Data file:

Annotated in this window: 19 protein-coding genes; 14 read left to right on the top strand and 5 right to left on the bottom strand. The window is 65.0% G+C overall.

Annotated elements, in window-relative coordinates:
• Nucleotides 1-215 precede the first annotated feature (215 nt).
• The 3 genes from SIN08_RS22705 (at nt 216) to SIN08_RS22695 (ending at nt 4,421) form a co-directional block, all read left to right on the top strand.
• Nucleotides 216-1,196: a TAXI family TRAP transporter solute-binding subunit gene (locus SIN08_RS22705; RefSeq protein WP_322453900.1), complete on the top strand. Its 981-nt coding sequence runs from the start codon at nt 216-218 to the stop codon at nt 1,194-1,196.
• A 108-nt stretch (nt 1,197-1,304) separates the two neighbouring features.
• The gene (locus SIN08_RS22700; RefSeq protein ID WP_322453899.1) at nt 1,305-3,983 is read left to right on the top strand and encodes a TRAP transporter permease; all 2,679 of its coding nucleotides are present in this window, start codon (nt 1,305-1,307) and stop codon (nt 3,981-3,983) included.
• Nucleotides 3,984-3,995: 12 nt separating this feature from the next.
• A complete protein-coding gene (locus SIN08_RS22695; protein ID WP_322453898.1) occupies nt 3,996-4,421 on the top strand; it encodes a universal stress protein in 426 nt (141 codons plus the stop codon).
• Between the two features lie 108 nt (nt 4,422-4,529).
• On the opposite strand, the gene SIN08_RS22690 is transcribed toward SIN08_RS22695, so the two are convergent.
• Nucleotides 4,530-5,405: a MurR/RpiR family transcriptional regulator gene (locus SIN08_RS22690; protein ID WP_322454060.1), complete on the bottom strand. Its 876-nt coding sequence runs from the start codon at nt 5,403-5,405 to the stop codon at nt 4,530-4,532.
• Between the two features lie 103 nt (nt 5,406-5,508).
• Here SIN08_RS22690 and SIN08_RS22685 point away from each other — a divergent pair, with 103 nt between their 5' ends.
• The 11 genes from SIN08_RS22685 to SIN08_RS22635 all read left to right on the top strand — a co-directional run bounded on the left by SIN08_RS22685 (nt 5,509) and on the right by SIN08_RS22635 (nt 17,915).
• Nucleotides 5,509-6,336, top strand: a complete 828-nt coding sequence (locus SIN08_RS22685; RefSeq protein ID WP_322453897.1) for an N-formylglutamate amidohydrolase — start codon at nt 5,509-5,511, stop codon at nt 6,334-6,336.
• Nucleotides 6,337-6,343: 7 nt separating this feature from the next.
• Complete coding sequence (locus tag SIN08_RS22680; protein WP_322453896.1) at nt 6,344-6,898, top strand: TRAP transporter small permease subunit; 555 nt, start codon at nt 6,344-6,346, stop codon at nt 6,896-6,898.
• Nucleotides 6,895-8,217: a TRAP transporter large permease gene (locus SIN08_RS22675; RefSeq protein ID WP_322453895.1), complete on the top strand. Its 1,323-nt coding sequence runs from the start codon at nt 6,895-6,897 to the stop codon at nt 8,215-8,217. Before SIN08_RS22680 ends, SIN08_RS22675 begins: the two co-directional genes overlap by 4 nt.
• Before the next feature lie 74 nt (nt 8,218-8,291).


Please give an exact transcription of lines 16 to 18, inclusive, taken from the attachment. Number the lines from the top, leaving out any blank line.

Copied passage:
• Nucleotides 5,509-6,336, top strand: a complete 828-nt coding sequence (locus SIN08_RS22685; RefSeq protein ID WP_322453897.1) for an N-formylglutamate amidohydrolase — start codon at nt 5,509-5,511, stop codon at nt 6,334-6,336.
• Nucleotides 6,337-6,343: 7 nt separating this feature from the next.
• Complete coding sequence (locus tag SIN08_RS22680; protein WP_322453896.1) at nt 6,344-6,898, top strand: TRAP transporter small permease subunit; 555 nt, start codon at nt 6,344-6,346, stop codon at nt 6,896-6,898.